I love Cisco, but many people in the networking industry might raise an eyebrow at Cisco claiming a long-standing commitment to open standards given the number of times the word “proprietary” ends up appearing in close proximity to the word “Cisco”. Don’t get me wrong; Cisco has a history of pre-empting standards with their own technologies or creating enhanced features around existing standards that are incredibly useful, but whether you consider that to translate to a commitment to open standards, I don’t know. Perhaps the past is not an indicator of the future. Either way, if I were a ConfD customer, I could not help but be worried that a key part of my product architecture was no longer independently held.
Network Control System (NCS)
The NCS product in many ways extends the ConfD capabilities and brings them right to the end user. From their website:
NCS provides a single network-wide interface to all network devices and all network applications and services, as well as a common modeling language and datastore for both services and devices. A transaction engine handles transactions from the operations at the service layer to the actual deployment of configuration changes in the network
I could not have put it better. The CLIs (Junos style and IOS style) offered by NCS match the same CLI options available in ConfD, coincidentally enough. And with a due sense of irony, when deploying changes using NCS, chances are you will be using a Tail-F product (NCS) to connect to a Tail-F product (ConfD) on network devices in order to implement any changes. NCS again uses YANG data models to map declarative needs to procedural implementation, and the synergy between these two products is very strong. In particular, the multivendor capabilities of NCS are incredibly attractive from a network automation and management perspective. Once more with this acquisition I have to wonder whether this is at risk too, notwithstanding Cisco’s “long-standing commitment to […] multi-vendor environments.”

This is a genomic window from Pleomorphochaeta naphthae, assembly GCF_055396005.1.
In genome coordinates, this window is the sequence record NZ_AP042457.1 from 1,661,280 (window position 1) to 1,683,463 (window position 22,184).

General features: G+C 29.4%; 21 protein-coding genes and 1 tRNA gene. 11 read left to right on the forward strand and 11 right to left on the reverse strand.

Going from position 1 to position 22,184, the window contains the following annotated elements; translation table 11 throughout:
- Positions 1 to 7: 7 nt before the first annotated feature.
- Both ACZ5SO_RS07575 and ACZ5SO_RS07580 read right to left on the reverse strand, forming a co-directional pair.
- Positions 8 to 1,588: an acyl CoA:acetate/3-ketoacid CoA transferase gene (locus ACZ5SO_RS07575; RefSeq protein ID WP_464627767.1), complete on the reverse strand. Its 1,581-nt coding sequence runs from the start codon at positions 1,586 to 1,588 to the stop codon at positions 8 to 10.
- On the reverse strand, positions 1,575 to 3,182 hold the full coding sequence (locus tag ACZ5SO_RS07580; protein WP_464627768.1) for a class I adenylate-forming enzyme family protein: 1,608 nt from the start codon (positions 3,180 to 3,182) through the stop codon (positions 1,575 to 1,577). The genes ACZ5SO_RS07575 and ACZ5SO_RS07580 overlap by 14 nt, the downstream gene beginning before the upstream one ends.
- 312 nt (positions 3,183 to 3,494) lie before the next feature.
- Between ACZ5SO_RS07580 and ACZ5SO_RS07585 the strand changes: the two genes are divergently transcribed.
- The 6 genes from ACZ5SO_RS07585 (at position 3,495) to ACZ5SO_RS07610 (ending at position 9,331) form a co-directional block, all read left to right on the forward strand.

The biggest game in town for device management has just been bought by the biggest game in town for devices. For Cisco this is a brilliant move, boosting their own capabilities in this area while simultaneously, I would imagine, sending shock waves through their competitors who may now be regretting putting their money on this particular horse. Any hopes that Cisco might just let Tail-F get on with eating salty licorice and doing their own thing are pretty much wiped out in the press release: